Washington Wizards: 15 greatest scorers of all-time

Photo by Jesse D. Garrabrant/NBAE via Getty Images
Photo by Jesse D. Garrabrant/NBAE via Getty Images /
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Michael Jordan, Washington Wizards
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Michael Jordan. 7. player. 142. . SF. (2001-03)

Most people would probably like to forget about Michael Jordan‘s brief comeback with the Wizards. Sure, he put up solid numbers, but he was far from the dominant player that terrorized the Eastern Conference throughout most of the 1990s. It’s simply didn’t feel the same.

A bit of backstory first. Jordan became part owner and president of basketball operations for the Wizards in January 2000. His most notable roster move during his tenure was him spending the No. 1 overall pick in the 2001 NBA Draft on high schooler Kwame Brown (we’ll get back to him in a bit).

After about a year and change in the role, Jordan began machinating a possible return to the court, as he held workouts in Chicago during the spring and summer of 2001 and hired his former Bulls coach Doug Collins to succeed Leonard Hamilton in Washington.

Jordan officially announced his return on Sep. 25, 2001, while also deciding to donate his entire player salary to relief efforts for victims of the 9/11 attacks.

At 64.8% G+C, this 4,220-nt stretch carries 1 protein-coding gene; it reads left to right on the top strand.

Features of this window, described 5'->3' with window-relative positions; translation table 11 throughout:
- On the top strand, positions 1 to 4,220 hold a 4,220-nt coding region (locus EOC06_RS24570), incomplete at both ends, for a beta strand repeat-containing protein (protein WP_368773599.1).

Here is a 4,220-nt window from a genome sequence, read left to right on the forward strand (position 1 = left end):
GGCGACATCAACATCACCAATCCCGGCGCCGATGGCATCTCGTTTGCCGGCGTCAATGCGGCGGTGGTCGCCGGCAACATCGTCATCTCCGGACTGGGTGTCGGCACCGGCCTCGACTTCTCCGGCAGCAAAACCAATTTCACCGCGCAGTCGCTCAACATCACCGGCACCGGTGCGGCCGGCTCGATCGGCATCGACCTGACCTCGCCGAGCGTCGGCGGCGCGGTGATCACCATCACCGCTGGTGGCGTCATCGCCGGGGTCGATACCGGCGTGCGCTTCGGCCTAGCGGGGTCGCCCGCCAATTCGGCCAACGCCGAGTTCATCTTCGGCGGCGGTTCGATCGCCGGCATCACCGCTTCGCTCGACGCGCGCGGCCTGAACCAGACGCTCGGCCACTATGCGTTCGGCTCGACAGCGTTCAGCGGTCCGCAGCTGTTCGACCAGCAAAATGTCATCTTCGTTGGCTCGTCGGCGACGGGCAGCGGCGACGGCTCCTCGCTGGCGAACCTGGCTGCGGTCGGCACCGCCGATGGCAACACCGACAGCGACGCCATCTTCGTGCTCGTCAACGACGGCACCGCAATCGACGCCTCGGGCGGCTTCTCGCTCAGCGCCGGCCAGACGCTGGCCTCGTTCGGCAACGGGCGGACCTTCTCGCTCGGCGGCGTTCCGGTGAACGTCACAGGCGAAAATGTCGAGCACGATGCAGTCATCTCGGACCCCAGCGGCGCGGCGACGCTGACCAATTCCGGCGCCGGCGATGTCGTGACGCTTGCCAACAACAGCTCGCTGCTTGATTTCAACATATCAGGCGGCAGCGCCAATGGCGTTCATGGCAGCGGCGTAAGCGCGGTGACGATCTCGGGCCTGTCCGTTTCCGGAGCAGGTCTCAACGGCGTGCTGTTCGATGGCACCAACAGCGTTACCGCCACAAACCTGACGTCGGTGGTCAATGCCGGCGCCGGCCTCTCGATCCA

Jordan’s performance on the floor was good for someone who hadn’t played for over three years, especially when that person was 39 years old.

Most players would have gladly taken his averages of 22.9 points, 5.7 rebounds and 5.2 assists per game, which is what he put up in 2001-02. However, those numbers were well below Jordan’s standards, as were his 20.0/6.1/3.8 averages in what was his final season in 2002-03.

The combination of age and injuries sapped Jordan of the athleticism that made him special. As a result, he turned into the high-volume, mid-range chucker that makes analytics people pull their hair out in clumps. The team was better with Jordan on the floor, but not significantly better.

On top of all that, Jordan was also his usual cantankerous self when it came to relations with his teammates, some of which he had a hand in putting on the team. Brown allegedly got the brunt of this abuse, which supposedly included Jordan yelling homophobic slurs at the teenager (Brown has denied this in interviews).

We may never get the full scope of Jordan’s time in Washington, but it was clearly a poor fit, even when some flashes of the old Jordan popped up every once in a while.